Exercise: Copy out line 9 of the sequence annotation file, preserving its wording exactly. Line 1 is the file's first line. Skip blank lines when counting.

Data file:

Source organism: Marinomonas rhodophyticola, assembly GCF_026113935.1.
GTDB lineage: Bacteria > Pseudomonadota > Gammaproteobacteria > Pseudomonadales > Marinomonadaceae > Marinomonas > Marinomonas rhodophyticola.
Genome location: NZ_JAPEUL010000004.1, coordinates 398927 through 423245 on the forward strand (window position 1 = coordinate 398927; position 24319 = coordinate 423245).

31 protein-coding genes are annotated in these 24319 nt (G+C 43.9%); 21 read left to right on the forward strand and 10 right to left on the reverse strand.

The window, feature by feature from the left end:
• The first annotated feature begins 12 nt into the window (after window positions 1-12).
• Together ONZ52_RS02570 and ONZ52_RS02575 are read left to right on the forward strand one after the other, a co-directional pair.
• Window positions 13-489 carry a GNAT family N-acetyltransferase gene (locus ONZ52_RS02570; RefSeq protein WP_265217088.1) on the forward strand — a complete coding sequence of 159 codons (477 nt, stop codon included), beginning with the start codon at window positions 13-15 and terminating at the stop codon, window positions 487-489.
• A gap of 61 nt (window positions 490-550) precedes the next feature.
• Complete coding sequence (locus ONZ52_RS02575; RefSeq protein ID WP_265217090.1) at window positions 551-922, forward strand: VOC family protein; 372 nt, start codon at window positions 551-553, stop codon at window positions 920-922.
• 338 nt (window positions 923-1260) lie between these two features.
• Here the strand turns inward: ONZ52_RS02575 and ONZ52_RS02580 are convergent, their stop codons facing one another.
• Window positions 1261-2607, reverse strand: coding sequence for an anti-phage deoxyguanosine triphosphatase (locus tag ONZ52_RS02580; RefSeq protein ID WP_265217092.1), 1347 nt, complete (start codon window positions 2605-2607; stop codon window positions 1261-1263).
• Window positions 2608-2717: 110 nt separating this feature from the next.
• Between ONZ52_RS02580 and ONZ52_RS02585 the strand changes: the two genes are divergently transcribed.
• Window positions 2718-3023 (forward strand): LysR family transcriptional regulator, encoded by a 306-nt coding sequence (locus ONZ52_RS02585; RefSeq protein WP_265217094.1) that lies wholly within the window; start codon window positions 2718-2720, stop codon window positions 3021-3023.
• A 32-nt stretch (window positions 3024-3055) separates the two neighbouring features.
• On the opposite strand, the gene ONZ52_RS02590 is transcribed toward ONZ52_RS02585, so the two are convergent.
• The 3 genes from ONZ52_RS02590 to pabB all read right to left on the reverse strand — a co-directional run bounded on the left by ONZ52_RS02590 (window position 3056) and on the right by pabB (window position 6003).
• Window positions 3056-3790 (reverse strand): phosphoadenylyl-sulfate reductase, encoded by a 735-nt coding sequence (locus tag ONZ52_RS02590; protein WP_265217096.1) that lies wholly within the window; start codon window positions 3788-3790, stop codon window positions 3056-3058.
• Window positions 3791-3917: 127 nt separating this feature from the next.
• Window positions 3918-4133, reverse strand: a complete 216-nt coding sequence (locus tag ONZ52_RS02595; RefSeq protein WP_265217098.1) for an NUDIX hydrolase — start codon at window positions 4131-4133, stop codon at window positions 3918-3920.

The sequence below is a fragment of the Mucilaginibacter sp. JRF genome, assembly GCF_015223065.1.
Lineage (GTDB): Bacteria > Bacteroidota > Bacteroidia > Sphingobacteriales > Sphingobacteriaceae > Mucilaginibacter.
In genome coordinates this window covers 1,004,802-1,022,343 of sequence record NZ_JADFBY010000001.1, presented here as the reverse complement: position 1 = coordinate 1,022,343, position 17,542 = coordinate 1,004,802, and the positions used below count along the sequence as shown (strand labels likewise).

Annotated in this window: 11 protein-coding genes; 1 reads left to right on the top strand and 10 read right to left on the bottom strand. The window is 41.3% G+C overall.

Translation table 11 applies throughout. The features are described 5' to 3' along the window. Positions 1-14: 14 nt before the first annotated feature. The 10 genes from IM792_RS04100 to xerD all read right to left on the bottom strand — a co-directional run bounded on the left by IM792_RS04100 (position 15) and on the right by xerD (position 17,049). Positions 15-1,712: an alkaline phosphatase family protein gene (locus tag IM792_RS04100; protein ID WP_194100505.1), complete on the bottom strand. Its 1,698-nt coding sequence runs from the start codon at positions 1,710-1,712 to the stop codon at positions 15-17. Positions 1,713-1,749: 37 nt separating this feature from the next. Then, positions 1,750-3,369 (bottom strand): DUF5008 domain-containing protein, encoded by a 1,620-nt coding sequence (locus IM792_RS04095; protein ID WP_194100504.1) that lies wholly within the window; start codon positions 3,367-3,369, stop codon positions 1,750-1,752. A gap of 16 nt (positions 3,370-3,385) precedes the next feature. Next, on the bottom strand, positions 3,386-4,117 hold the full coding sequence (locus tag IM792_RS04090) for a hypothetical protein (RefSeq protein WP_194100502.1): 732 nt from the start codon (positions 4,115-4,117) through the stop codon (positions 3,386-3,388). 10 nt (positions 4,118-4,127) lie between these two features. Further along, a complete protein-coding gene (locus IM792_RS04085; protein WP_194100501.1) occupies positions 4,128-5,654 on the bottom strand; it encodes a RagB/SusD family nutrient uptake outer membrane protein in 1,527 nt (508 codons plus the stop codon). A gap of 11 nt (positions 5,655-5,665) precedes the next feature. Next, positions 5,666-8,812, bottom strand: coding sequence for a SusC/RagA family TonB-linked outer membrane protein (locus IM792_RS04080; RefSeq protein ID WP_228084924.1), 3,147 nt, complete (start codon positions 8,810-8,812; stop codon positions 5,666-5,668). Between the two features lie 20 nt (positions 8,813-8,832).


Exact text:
• A gap of 61 nt (window positions 490-550) precedes the next feature.